# interface

Specify physical connections between components of `mechss` model

## Syntax

``sysCon = interface(sys,c1,nodes1,c2,nodes2)``
``sysCon = interface(sys,c,nodes)``
``sysCon = interface(___,KI,CI)``

## Description

example

````sysCon = interface(sys,c1,nodes1,c2,nodes2)` specifies physical couplings between components `c1` and `c2` in the second-order sparse model `sys`. `nodes1` and `nodes2` contain the indices of shared nodes relative to the nodes of `c1` and `c2`. The physical interface is assumed rigid and satisfies the standard consistency and equilibrium conditions. `sysCon` is the resultant model with the specified physical connections. Use `showStateInfo` to get the list of all available components of `sys`.```

example

````sysCon = interface(sys,c,nodes)` specifies that component `c` interfaces with the ground. Connecting the node specified in `c` to the ground amounts to the zero displacement constraint (`q = 0`).```
````sysCon = interface(___,KI,CI)` further specifies the stiffness `KI` and damping `CI` for nonrigid interfaces.```

## Examples

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For this example, consider a structural model that consists of two square plates connected with pillars at each vertex as depicted in the figure below. The lower plate is attached rigidly to the ground while the pillars are attached rigidly to each vertex of the square plate.

Load the finite element model matrices contained in `platePillarModel.mat` and create the sparse second-order model representing the above system.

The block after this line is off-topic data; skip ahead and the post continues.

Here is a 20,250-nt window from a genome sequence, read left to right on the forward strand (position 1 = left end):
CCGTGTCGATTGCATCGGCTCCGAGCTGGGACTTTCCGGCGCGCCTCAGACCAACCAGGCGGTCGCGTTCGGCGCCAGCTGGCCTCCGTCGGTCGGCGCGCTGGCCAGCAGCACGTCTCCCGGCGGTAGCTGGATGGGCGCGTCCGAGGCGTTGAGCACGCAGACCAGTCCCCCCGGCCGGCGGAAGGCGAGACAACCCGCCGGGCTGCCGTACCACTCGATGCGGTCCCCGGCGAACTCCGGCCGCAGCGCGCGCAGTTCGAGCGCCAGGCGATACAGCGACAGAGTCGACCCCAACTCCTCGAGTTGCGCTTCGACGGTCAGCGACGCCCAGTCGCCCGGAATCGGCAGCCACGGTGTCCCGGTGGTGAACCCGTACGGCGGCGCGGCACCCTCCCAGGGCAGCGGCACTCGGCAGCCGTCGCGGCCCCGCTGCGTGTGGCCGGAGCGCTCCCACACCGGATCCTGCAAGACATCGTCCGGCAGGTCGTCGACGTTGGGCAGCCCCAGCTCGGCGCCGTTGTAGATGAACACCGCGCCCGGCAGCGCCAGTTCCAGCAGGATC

```load('platePillarModel.mat') sys = ... mechss(M1,[],K1,B1,F1,'Name','Plate1') + ... mechss(M2,[],K2,B2,F2,'Name','Plate2') + ... mechss(Mp,[],Kp,Bp,Fp,'Name','Pillar3') + ... mechss(Mp,[],Kp,Bp,Fp,'Name','Pillar4') + ... mechss(Mp,[],Kp,Bp,Fp,'Name','Pillar5') + ... mechss(Mp,[],Kp,Bp,Fp,'Name','Pillar6');```

Use `showStateInfo` to examine the components of the `mechss` model object.

`showStateInfo(sys)`
```The state groups are: Type Name Size ---------------------------- Component Plate1 2646 Component Plate2 2646 Component Pillar3 132 Component Pillar4 132 Component Pillar5 132 Component Pillar6 132 ```

Now, load the interfaced node index data from `nodeData.mat` and use `interface` to create the physical connections between the two plates and the four pillars. `nodes` is a `6x7` cell array where the first two rows contain node index data for the first and second plates while the remaining four rows contain index data for the four pillars.

```load('nodeData.mat','nodes') for i=3:6 sys = interface(sys,"Plate1",nodes{1,i},"Pillar"+i,nodes{i,1}); sys = interface(sys,"Plate2",nodes{2,i},"Pillar"+i,nodes{i,2}); end```

Specify connection between the bottom plate and the ground.

`sysCon = interface(sys,"Plate2",nodes{2,7});`

Use `showStateInfo` to confirm the physical interfaces.

`showStateInfo(sysCon)`
```The state groups are: Type Name Size ----------------------------------- Component Plate1 2646 Component Plate2 2646 Component Pillar3 132 Component Pillar4 132 Component Pillar5 132 Component Pillar6 132 Interface Plate1-Pillar3 12 Interface Plate2-Pillar3 12 Interface Plate1-Pillar4 12 Interface Plate2-Pillar4 12 Interface Plate1-Pillar5 12 Interface Plate2-Pillar5 12 Interface Plate1-Pillar6 12 Interface Plate2-Pillar6 12 Interface Plate2-Ground 6 ```

You can use `spy` to visualize the sparse matrices in the final model.

`spy(sysCon)`

The data set for this example was provided by Victor Dolk from ASML.

## Input Arguments

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Sparse second-order model, specified as a `mechss` model object. For more information, see `mechss`.

Components of `sys` to connect, specified as a string or an array of character vectors. Use `showStateInfo` to get the list of all available components of `sys`.